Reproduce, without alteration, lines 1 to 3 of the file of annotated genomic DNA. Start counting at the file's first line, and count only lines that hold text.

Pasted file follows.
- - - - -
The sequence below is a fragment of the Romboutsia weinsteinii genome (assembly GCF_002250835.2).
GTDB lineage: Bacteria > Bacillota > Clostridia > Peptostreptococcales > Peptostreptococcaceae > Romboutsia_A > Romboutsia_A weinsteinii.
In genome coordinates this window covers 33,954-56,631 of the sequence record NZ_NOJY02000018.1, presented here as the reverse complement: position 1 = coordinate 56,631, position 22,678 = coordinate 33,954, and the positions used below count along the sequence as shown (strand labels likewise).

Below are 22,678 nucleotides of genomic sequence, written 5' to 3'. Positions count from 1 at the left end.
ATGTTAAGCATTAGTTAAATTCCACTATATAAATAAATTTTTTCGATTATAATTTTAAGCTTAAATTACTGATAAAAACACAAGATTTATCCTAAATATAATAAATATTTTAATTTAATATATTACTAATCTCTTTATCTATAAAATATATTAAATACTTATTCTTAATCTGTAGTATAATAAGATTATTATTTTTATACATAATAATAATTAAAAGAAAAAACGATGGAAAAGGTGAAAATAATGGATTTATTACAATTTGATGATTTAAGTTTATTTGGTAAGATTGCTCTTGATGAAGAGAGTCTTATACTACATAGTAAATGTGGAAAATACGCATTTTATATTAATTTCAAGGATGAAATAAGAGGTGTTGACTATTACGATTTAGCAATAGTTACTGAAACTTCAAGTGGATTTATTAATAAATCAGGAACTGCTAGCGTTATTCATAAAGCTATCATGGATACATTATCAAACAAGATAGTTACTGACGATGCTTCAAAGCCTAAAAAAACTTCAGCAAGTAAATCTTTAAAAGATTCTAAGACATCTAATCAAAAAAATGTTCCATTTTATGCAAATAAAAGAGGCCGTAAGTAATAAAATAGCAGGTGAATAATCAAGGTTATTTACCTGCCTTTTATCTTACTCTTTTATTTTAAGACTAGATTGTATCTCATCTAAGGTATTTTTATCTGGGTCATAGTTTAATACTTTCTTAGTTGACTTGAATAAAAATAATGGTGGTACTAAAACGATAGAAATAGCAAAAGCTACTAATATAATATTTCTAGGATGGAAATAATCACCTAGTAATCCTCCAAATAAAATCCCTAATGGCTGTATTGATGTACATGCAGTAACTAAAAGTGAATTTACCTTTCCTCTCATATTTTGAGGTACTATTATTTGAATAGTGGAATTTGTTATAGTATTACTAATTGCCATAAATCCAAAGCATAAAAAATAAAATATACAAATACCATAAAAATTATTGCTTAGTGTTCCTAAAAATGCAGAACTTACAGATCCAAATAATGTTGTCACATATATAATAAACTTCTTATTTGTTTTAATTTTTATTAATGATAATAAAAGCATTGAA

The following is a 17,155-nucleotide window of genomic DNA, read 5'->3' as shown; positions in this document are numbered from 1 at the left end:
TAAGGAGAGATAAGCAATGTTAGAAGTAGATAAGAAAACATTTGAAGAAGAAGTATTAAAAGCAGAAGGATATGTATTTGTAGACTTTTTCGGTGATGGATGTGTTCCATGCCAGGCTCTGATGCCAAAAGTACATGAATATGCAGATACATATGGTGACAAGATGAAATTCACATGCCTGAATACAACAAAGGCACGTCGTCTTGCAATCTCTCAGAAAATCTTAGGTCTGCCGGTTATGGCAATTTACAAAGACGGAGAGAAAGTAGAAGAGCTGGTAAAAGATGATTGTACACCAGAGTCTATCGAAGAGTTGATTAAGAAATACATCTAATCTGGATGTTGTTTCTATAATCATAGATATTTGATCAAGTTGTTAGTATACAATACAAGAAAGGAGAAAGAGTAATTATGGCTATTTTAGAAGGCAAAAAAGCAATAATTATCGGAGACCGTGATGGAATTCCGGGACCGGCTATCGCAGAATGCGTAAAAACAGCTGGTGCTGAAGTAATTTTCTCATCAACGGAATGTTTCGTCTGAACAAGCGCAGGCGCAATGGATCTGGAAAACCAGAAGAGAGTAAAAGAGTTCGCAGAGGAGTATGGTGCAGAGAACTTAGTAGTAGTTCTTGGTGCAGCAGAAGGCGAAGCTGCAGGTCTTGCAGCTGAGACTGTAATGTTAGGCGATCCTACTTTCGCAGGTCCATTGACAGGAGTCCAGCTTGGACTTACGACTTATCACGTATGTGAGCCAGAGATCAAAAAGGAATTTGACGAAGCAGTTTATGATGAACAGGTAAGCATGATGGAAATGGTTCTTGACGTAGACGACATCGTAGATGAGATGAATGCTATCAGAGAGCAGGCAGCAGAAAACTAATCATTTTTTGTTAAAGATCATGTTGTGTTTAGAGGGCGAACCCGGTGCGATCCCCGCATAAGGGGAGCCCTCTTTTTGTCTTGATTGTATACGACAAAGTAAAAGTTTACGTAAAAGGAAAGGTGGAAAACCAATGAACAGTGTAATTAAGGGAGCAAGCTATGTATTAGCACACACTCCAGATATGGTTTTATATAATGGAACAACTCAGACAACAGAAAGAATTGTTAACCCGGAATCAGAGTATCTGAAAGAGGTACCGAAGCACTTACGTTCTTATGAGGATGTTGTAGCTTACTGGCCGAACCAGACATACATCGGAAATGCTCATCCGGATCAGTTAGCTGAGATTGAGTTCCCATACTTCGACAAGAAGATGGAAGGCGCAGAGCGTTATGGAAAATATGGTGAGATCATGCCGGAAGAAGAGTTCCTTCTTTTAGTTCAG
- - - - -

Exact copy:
The sequence below is a fragment of the Romboutsia weinsteinii genome (assembly GCF_002250835.2).
GTDB lineage: Bacteria > Bacillota > Clostridia > Peptostreptococcales > Peptostreptococcaceae > Romboutsia_A > Romboutsia_A weinsteinii.
In genome coordinates this window covers 33,954-56,631 of the sequence record NZ_NOJY02000018.1, presented here as the reverse complement: position 1 = coordinate 56,631, position 22,678 = coordinate 33,954, and the positions used below count along the sequence as shown (strand labels likewise).